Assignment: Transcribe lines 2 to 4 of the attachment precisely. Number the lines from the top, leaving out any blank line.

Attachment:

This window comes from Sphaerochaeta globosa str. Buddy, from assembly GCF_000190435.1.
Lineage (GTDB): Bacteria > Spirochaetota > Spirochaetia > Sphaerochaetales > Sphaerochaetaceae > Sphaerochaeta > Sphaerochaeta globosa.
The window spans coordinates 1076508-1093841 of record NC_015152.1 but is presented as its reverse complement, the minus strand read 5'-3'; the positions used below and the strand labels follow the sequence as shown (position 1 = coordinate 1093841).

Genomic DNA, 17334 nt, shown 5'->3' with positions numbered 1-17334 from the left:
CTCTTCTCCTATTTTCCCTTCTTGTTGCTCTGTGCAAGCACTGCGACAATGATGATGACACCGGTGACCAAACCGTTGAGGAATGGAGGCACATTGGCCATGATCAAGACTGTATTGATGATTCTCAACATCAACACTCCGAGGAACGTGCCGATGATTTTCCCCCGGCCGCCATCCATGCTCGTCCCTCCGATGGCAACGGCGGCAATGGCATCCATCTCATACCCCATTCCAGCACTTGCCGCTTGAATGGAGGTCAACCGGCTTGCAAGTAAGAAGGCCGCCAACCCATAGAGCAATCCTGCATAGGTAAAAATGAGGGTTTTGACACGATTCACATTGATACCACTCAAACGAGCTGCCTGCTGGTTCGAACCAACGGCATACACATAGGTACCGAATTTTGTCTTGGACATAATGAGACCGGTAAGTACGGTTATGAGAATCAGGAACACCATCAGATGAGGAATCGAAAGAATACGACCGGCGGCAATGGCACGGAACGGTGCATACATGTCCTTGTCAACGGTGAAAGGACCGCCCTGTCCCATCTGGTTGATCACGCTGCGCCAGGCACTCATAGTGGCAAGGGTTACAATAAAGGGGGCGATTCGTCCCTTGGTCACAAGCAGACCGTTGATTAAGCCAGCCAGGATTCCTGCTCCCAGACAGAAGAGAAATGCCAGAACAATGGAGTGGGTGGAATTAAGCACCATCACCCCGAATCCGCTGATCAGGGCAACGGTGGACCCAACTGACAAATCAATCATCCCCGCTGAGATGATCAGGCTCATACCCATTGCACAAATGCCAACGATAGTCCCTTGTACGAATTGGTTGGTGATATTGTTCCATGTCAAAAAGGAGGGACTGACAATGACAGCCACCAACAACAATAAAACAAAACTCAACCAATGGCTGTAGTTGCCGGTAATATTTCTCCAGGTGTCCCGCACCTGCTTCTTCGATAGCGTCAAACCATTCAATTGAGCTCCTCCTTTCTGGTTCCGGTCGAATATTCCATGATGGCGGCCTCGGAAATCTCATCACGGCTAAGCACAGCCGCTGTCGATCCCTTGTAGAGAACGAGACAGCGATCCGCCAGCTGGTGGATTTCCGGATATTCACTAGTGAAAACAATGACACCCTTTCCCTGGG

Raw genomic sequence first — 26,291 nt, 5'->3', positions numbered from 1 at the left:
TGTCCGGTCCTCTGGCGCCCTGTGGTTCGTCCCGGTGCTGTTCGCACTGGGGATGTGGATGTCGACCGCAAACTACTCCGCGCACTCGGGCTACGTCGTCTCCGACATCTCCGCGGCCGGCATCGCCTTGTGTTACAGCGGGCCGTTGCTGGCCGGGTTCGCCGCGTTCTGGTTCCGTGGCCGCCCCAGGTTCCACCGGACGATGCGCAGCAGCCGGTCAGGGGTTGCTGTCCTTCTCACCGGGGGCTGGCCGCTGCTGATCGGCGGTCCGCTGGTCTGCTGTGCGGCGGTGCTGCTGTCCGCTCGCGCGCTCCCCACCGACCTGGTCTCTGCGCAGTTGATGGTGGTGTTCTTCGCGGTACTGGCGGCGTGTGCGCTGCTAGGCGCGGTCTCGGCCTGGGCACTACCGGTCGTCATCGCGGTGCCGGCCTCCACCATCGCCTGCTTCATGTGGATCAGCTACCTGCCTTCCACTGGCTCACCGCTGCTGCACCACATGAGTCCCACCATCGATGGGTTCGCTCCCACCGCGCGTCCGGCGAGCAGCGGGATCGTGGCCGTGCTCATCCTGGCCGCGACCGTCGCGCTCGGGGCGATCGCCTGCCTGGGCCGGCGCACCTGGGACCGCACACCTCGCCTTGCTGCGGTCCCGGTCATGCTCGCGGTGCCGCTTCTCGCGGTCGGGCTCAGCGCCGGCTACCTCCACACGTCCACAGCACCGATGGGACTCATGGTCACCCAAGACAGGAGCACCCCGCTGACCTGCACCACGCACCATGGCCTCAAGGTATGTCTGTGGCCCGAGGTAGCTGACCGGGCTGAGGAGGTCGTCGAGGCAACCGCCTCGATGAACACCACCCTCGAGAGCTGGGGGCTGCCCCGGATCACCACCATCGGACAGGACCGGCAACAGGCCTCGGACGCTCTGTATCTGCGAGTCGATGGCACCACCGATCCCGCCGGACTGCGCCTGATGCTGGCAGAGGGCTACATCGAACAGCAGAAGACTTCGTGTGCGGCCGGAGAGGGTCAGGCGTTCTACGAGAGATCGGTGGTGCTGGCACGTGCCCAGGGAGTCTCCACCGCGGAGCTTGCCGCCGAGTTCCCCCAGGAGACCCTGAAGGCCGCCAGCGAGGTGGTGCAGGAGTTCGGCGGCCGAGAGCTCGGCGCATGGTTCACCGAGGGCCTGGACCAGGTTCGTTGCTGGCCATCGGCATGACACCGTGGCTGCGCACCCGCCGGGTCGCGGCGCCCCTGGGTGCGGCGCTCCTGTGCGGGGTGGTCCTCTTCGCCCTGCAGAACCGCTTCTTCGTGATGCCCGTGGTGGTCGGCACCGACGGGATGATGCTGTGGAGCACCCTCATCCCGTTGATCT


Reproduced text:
Lineage (GTDB): Bacteria > Spirochaetota > Spirochaetia > Sphaerochaetales > Sphaerochaetaceae > Sphaerochaeta > Sphaerochaeta globosa.
The window spans coordinates 1076508-1093841 of record NC_015152.1 but is presented as its reverse complement, the minus strand read 5'-3'; the positions used below and the strand labels follow the sequence as shown (position 1 = coordinate 1093841).

Genomic DNA, 17334 nt, shown 5'->3' with positions numbered 1-17334 from the left: